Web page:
Labels et rebelles 1966 - 1970
Edited by Victoria Broackes and Geoffrey Marsh
The late 1960s were a time of rapid social and political change. You Say You Want a Revolution? Examines the moment when young people challenged everything and demanded the impossible. The unbridled optimism and experimentation, short-lived as it may have been, had lasting effects that continue to shape the way we view the world. Today’s most pressing issues: inequality, globalization, environmentalism, and communication all have their roots in this period.
Looking at music, fashion, film, design, the counterculture, mind-altering experiences, festivals, and politics, this book investigates the cultural upheavals of those five turbulent years. Focusing on the music that provided the soundtrack to the era, from Sam Cooke’s A Change Is Gonna Come to The Who’s My Generation to Jimi Hendrix’s Purple Haze and on defining moments such as the Paris protests of May 1968, Woodstock, and West Coast Communes, this new book looks at how the revolutions of the 1960s changed the way we live today — and shaped the way we imagine the future.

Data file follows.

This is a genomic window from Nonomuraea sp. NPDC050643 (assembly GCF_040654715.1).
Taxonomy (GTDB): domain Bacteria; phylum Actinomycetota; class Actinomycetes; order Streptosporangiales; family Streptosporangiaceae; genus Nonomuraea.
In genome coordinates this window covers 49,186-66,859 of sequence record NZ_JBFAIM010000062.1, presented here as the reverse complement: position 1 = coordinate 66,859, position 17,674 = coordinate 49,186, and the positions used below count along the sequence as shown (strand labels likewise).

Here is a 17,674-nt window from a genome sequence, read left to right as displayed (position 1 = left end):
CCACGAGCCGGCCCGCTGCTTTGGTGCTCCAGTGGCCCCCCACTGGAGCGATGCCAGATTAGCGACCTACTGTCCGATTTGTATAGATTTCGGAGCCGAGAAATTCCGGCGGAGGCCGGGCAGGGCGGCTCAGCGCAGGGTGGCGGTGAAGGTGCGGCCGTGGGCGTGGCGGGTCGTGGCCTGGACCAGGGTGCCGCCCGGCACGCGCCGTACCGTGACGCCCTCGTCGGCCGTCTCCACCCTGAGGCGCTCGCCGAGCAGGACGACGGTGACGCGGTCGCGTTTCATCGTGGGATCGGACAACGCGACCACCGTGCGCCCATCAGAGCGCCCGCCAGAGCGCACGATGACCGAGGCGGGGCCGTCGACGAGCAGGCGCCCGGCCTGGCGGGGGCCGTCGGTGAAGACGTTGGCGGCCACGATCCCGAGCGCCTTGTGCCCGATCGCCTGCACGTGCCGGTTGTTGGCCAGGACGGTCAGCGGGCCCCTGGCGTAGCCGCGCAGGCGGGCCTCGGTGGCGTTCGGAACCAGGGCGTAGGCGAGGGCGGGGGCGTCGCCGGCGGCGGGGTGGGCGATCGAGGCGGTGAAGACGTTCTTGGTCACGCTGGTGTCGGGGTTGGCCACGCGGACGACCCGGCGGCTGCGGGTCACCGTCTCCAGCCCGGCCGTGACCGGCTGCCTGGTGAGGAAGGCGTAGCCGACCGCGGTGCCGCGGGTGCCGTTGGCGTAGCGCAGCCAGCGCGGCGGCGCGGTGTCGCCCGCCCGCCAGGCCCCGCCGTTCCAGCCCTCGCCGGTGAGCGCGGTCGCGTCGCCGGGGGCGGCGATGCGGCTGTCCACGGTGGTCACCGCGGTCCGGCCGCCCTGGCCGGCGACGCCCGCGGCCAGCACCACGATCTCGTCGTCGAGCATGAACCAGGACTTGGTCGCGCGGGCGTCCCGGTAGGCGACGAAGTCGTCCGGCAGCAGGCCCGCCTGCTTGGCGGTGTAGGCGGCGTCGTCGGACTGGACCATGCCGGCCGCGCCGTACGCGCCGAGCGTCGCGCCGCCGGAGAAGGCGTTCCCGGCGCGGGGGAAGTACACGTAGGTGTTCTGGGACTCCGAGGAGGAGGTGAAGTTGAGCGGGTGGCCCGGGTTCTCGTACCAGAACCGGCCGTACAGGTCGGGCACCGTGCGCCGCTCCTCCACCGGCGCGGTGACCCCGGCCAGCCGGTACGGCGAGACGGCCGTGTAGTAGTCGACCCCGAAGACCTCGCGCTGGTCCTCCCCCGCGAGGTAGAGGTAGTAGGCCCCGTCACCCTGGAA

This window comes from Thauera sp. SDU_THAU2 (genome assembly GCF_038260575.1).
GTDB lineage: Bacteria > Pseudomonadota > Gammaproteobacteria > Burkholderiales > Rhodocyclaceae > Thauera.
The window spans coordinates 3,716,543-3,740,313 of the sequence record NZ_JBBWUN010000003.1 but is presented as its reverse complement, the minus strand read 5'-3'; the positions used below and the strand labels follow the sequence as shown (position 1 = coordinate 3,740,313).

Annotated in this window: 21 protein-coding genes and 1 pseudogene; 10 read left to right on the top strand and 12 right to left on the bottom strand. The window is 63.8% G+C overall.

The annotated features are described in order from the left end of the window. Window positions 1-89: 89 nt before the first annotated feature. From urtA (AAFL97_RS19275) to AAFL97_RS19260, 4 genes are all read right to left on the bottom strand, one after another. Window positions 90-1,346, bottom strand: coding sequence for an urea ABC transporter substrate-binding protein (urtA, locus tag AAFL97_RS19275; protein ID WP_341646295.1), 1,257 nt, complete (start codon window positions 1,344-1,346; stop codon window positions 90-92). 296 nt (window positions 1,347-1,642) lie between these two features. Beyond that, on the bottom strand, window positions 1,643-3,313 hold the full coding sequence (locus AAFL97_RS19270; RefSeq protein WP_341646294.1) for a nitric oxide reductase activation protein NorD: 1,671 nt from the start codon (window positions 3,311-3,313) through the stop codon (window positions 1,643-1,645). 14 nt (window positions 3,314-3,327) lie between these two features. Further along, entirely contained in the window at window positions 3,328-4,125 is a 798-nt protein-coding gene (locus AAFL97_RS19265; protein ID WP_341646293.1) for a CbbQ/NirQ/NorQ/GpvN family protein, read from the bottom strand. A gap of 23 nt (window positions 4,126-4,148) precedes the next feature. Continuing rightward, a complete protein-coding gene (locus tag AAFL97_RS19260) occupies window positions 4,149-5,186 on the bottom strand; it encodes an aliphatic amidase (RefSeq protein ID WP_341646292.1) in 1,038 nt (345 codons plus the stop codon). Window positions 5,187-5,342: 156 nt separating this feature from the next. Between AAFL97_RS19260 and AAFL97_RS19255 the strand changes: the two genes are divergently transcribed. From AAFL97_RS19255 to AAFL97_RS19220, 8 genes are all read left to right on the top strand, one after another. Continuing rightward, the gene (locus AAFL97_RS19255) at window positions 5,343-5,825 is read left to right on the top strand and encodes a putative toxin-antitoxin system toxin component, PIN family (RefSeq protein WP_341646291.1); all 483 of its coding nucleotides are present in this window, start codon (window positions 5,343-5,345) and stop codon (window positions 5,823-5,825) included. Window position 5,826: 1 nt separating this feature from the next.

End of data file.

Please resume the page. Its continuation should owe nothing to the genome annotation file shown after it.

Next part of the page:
Victoria Broaches is a Curator and the Head of Exhibitions for the Department of Theatre and Performance at the V&A.
Geoffrey Marsh is the Director of the Department of Theatre and Performance at the V&A. They have previously produced a number of successful touring exhibitions, including the immensely popular David Bowie Is.